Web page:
Pinterest Promoted Pins: Everything You Need to Know

Posted by Hannah Stacey 5 Jun 14

pinterest_logoPinterest has been dabbling in monetising its platform through ‘promoted pins’ for a while - since September 2013, to be precise - and the news last month that a small group of major brands like Banana Republic and Gap had been let loose into the world of Pinterest advertising doubtless left many small and medium sized online retailers asking, ‘But when’s my turn?’.

And not without reason: in the social commerce stakes, Pinterest is already proving to be pretty pivotal. Research from Shopify shows that it outstrips all other major social networks - bar Polyvore and Instagram - when it comes to average order value; 13 per cent of social traffic to Shopify stores coming from Pinterest. Tasty stuff.



The big news is that Pinterest has announced what appears to be its first foray into small and medium enterprise advertising in a blog post today - in what it’s calling ‘DIY promoted pins’.

So what’s the fuss about?

Although the platform is currently only available to a handful of hand-picked businesses (though you can sign up to be part of it), the announcement is set to have a big impact upon the way that online retailers go about ‘doing’ Pinterest. Here’s a summary of what’s in store:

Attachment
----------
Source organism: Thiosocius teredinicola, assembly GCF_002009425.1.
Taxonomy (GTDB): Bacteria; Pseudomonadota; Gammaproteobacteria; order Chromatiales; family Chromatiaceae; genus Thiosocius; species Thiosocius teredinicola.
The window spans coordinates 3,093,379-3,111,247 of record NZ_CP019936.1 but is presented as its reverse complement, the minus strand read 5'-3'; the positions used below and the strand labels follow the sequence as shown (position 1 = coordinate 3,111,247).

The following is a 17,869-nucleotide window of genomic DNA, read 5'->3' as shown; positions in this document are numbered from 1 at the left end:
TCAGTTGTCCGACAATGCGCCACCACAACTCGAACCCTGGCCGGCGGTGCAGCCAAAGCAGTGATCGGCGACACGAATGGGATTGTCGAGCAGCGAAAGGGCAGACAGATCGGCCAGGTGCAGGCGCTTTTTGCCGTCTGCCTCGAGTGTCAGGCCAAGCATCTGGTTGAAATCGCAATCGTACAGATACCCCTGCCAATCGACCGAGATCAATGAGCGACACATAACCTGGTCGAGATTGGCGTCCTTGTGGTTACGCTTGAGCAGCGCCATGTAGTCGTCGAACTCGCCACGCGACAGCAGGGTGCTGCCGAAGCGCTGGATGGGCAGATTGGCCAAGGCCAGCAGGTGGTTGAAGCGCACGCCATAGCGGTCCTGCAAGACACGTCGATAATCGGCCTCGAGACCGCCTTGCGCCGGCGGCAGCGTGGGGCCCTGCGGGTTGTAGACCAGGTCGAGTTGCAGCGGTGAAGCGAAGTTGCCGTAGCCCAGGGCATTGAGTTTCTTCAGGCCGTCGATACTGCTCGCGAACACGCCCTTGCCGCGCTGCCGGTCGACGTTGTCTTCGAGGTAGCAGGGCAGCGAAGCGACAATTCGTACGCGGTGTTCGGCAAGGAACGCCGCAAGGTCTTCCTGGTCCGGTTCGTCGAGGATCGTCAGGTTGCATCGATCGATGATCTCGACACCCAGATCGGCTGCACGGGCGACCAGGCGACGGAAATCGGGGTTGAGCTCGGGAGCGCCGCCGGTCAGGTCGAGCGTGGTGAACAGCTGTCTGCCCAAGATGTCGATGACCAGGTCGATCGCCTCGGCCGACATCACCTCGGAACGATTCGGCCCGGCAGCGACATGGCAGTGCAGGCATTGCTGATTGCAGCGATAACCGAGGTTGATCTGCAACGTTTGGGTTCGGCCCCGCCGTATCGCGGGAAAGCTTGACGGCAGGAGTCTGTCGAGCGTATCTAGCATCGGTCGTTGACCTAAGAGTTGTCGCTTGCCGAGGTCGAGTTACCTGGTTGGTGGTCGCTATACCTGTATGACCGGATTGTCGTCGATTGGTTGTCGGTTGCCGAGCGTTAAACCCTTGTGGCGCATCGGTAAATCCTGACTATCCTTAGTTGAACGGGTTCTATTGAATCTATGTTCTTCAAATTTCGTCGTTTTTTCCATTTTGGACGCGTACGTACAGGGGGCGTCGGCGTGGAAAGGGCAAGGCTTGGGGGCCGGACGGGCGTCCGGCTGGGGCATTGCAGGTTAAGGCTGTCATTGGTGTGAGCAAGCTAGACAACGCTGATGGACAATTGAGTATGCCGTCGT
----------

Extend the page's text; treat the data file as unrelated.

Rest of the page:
• While its current super group of big brands fall into the category of ‘premium CPM advertisers’, the new offering looks set to be implemented - much like its Facebook and Twitter counterparts - on a cost-per-click basis.

  • As such, brands will be able to bid for their promoted pins to appear alongside certain search terms and categories.

  • Advertisers will only pay when people click through to their website.

  • This will all be available through

  • Pinterest has also upgraded its analytics platform, announcing that, “you’ll able to see how Pins from your Pinterest profile are performing...which of your Pins and boards are driving the most impressions, clicks and repins… and Pins that drive engagement across different platforms.”

What do I need to do?

Not a huge amount while Pinterest promoted pins are still in the test phase. However, you might want to:

  • Join the waiting list to try out the platform for yourself.

  • Get prepared! Make sure that you’re ready to start factoring Pinterest ads into your social ad budget.

  • Come up with an ad strategy in advance. Which of your pins are currently most popular? Which of your products perform best on category pages on your website? Which products perform best in terms of click-through in other social ad campaigns you’re running? Looking into all of these factors will help you decide which products you potentially promote on Pinterest.

  • Build up your organic following on Pinterest.  A great paid social ad strategy must be accompanied by a brilliant organic presence.  The only real way of doing this is by putting a concerted effort into making your Pinterest page look like the cat’s pyjamas.


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